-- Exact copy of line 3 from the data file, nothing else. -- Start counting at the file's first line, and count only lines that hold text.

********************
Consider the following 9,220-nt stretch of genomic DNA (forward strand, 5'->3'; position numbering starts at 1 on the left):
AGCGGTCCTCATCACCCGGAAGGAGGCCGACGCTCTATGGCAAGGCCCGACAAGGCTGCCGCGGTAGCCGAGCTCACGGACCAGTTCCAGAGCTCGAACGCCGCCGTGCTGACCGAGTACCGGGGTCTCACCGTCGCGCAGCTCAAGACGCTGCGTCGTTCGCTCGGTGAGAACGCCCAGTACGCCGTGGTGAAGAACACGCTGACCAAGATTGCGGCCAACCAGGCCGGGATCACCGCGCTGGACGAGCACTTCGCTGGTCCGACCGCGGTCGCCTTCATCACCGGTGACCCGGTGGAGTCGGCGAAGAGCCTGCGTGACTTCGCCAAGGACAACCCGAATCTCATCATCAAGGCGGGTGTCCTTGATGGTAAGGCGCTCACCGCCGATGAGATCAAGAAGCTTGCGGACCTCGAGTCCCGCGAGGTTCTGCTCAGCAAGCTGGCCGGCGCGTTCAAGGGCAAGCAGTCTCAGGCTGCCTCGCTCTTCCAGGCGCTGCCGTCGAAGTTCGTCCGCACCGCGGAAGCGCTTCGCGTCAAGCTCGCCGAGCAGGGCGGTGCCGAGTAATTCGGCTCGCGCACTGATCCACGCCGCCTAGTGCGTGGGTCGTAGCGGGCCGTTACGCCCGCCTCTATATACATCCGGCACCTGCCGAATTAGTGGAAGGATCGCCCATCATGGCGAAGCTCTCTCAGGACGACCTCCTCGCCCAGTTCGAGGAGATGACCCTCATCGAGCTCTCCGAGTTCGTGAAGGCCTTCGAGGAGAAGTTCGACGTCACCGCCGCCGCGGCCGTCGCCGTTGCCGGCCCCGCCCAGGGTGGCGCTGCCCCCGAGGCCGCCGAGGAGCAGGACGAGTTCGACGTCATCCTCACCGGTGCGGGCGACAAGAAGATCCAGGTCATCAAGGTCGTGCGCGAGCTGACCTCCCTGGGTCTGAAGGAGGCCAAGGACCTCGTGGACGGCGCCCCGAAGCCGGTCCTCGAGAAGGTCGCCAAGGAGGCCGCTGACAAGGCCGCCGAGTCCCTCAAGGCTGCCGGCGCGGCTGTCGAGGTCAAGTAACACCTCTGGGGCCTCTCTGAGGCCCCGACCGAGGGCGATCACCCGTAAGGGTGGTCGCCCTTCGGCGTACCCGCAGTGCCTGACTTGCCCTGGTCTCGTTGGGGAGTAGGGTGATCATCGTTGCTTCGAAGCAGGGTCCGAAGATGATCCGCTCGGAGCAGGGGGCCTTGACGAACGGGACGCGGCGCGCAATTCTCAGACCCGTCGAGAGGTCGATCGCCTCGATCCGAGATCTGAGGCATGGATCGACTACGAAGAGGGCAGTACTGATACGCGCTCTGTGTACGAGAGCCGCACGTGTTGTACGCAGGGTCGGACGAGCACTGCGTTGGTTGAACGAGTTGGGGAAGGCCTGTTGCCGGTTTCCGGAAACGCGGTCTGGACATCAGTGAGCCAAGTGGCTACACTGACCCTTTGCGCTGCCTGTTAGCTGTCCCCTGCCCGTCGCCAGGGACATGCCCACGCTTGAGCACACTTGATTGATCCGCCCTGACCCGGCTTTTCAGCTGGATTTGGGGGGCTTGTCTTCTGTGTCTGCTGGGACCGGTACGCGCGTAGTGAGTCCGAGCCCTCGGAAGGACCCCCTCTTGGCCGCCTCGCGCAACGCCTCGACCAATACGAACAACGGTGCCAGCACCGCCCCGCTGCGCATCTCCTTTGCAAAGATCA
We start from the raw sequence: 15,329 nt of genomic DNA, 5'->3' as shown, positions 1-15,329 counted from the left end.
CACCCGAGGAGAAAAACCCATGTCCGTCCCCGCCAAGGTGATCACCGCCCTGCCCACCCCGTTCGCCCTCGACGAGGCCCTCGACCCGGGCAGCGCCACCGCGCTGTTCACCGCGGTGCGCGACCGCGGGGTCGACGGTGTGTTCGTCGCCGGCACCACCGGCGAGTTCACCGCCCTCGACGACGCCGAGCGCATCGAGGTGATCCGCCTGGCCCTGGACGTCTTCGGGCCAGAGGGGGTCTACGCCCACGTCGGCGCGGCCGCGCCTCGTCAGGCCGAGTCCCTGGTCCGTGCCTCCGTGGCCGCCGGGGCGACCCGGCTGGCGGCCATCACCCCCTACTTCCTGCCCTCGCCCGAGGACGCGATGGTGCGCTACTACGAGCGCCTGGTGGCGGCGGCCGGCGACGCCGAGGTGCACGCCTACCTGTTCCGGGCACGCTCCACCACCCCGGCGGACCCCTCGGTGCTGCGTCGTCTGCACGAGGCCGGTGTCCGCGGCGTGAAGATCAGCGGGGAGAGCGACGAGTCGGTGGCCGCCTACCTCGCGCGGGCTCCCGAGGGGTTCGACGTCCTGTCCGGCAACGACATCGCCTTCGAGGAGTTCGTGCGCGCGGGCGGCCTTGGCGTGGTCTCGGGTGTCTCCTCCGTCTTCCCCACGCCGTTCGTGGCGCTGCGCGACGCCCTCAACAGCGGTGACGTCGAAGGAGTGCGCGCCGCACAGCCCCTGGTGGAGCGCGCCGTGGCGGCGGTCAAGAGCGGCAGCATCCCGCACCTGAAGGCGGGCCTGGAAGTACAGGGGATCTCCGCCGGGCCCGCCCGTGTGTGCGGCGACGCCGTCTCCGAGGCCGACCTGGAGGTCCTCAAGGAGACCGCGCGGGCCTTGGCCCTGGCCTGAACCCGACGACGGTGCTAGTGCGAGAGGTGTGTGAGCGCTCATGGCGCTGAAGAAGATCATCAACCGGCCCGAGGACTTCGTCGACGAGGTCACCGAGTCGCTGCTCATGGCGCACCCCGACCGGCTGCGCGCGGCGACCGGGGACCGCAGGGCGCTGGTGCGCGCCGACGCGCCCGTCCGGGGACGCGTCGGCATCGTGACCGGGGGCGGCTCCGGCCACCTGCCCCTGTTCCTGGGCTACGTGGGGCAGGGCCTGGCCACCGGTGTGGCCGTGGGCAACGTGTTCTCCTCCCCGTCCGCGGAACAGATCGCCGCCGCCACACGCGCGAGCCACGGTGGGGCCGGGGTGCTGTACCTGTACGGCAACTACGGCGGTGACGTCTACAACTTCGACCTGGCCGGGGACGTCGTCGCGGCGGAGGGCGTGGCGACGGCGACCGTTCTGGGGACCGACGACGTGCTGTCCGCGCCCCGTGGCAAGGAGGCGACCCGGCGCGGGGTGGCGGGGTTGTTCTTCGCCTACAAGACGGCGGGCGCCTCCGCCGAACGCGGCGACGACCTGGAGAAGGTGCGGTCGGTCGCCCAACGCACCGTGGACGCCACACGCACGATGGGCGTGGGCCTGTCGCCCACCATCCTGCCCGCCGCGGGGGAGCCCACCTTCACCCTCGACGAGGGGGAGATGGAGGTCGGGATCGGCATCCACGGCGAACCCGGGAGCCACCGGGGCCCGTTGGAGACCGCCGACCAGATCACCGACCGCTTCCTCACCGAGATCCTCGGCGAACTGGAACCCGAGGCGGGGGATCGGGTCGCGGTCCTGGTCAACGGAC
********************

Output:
We start from the raw sequence: 15,329 nt of genomic DNA, 5'->3' as shown, positions 1-15,329 counted from the left end.